@Gabe - Red Hat's RHEV for Desktops has supported SPICE for some time and I would expect that it is "ready for business" too.  You were trying to get a RHEV environment setup so you could do a review but ran into a snag I believe. I hope you can get past whatever the issue is so we can get that RHEV review sometime in the not too distant future.

I've tried SPICE with Fedora 14 and was impressed and will be happy once Fedora 15 and RHEL 6.1 come out so getting it going is much easier.

One thing about SPICE though is that I don't think that it works very well for WAN connections under 500K/sec.  Here is a study that compares SPICE to RDP:

In addition to SPICE I'm really looking forward to the release of No Machine's NX 4.0 that adds a lot of capabilities including server sides for Windows and Mac users.  Once NX 4.0 is release, I'm guessing that Virtual Bridges will add it as an option.  In the past it was an option only for Linux VMs.  I assuming NX 3.x is still available in VERDE 5 for Linux VMs?

The down side to NX 4.0 is that it is NOT open source and if you want more than two users, it isn't free.  I can tell you that NX 3.x uses considerably less bandwidth while giving a very good experience.  With the added features in 4.0 I'm sure the bandwidth usage will increase but I'm hoping it will still be usable on slower connections whereas SPICE is not.  Also, as Gabe mentioned, SPICE is limited to use only with KVM VMs whereas NX is a general purpose remote display protocol that can be used for terminal services type use cases as well as VDI.  I was hoping that Red Hat would buy No Machine and open source NX 4.x but of course that is just a dream at this point but I'll keep my fingers crossed.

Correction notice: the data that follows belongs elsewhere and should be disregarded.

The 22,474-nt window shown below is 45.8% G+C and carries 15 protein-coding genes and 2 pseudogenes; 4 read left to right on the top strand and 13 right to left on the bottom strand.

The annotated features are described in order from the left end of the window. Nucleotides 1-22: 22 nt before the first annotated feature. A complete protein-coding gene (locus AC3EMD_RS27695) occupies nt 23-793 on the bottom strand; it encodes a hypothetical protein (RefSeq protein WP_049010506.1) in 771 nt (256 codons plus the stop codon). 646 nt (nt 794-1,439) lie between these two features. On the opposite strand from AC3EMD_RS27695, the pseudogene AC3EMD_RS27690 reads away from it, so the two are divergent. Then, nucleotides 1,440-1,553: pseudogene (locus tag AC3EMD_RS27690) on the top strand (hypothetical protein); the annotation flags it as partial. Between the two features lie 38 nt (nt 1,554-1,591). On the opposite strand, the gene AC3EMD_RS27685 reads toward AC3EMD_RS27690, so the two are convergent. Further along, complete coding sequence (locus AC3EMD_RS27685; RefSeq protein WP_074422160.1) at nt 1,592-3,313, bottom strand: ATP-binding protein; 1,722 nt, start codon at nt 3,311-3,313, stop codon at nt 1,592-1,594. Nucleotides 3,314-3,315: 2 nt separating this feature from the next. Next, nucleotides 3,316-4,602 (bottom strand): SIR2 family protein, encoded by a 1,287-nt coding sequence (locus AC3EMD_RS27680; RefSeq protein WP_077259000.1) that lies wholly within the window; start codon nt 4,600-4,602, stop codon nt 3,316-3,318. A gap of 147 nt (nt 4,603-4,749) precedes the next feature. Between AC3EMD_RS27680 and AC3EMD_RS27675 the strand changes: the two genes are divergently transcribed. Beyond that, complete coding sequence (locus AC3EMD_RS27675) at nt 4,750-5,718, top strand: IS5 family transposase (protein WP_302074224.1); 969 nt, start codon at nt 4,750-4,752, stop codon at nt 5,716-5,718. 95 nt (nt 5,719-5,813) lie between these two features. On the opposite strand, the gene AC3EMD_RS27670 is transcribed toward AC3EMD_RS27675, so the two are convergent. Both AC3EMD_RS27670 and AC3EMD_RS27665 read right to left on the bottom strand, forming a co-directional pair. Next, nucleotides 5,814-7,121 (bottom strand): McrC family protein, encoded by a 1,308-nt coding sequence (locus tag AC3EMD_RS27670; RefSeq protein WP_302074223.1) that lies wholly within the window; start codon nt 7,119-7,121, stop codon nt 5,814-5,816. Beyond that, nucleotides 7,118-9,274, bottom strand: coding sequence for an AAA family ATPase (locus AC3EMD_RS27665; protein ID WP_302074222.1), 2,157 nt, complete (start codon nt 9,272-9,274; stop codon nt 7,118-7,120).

@Scott - Spice doesn't include native USB support so solutions that use Spice, for example Red Hat Enterprise Virtualization include a separate USB stack, although we are working on a native USB implementation for Spice.

Spice versions < .06 aren't optimized for WAN so there's a significant difference you'll see in the spice version in rhel 5/6 (used by RHEV and by Verde) and the work we've done upstream that will be shipped in RHEL6.1 - that will make spice appropriate for WAN and LAN workloads, amongst the many other goodies in upstream spice.


Thanks for the comments. @Ian, I'm not trying to give undue credit, but Virtual Bridges has had to roll their own USB support and build Spice into their broker. That's something that had to be done to make the open implementation of it useable with VERDE.

It seems you are ticked off that they haven't contributed anything to the open project. I'm not sure what the proper etiquette is in the OSS space--maybe that's a bad thing--but it doesn't mean that VB hasn't had to do stuff to get Spice working in VERDE.


Will that .next version of Spice be open as well? I'm not sure how all that works.

@Scott Dowdle:

I'm not aware of plans to integrate NX 4.0, but that doesn't mean they won't do it, especially if it's simple enough. If it's difficult, it might be one of those things where they wait for a customer to ask for it. You are correct - NX 3 is still in there for Linux VM's.

As for my eval of RHEV-D, I ran into some hardware snags, I think, and couldn't support the system. I have more stuff running now, so I re-added it to the (ever growing) queue.